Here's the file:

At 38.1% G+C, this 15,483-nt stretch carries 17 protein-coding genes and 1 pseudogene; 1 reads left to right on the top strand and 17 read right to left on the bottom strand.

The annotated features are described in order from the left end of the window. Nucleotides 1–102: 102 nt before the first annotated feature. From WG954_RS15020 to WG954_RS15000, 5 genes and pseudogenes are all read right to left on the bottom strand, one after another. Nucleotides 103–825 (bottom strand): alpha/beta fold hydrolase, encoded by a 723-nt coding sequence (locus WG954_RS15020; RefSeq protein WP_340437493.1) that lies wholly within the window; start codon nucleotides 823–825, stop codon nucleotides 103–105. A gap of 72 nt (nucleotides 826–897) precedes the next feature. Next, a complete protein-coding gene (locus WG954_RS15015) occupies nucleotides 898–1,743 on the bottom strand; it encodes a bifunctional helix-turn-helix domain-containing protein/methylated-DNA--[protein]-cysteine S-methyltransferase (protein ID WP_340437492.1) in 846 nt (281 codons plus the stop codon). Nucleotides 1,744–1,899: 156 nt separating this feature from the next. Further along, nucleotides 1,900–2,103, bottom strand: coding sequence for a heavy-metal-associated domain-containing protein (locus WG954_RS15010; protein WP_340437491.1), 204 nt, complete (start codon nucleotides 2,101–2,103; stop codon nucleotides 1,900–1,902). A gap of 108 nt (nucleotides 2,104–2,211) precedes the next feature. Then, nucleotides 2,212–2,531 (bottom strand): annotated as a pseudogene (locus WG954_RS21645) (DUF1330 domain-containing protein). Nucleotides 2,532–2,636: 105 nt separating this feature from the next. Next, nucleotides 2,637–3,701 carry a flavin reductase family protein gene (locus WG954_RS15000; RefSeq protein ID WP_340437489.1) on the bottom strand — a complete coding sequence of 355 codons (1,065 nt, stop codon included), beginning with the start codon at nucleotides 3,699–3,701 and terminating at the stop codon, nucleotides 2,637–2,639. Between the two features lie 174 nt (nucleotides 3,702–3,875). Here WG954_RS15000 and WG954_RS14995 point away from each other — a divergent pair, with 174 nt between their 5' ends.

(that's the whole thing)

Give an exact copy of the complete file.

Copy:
At 38.1% G+C, this 15,483-nt stretch carries 17 protein-coding genes and 1 pseudogene; 1 reads left to right on the top strand and 17 read right to left on the bottom strand.

The annotated features are described in order from the left end of the window. Nucleotides 1–102: 102 nt before the first annotated feature. From WG954_RS15020 to WG954_RS15000, 5 genes and pseudogenes are all read right to left on the bottom strand, one after another. Nucleotides 103–825 (bottom strand): alpha/beta fold hydrolase, encoded by a 723-nt coding sequence (locus WG954_RS15020; RefSeq protein WP_340437493.1) that lies wholly within the window; start codon nucleotides 823–825, stop codon nucleotides 103–105. A gap of 72 nt (nucleotides 826–897) precedes the next feature. Next, a complete protein-coding gene (locus WG954_RS15015) occupies nucleotides 898–1,743 on the bottom strand; it encodes a bifunctional helix-turn-helix domain-containing protein/methylated-DNA--[protein]-cysteine S-methyltransferase (protein ID WP_340437492.1) in 846 nt (281 codons plus the stop codon). Nucleotides 1,744–1,899: 156 nt separating this feature from the next. Further along, nucleotides 1,900–2,103, bottom strand: coding sequence for a heavy-metal-associated domain-containing protein (locus WG954_RS15010; protein WP_340437491.1), 204 nt, complete (start codon nucleotides 2,101–2,103; stop codon nucleotides 1,900–1,902). A gap of 108 nt (nucleotides 2,104–2,211) precedes the next feature. Then, nucleotides 2,212–2,531 (bottom strand): annotated as a pseudogene (locus WG954_RS21645) (DUF1330 domain-containing protein). Nucleotides 2,532–2,636: 105 nt separating this feature from the next. Next, nucleotides 2,637–3,701 carry a flavin reductase family protein gene (locus WG954_RS15000; RefSeq protein ID WP_340437489.1) on the bottom strand — a complete coding sequence of 355 codons (1,065 nt, stop codon included), beginning with the start codon at nucleotides 3,699–3,701 and terminating at the stop codon, nucleotides 2,637–2,639. Between the two features lie 174 nt (nucleotides 3,702–3,875). Here WG954_RS15000 and WG954_RS14995 point away from each other — a divergent pair, with 174 nt between their 5' ends.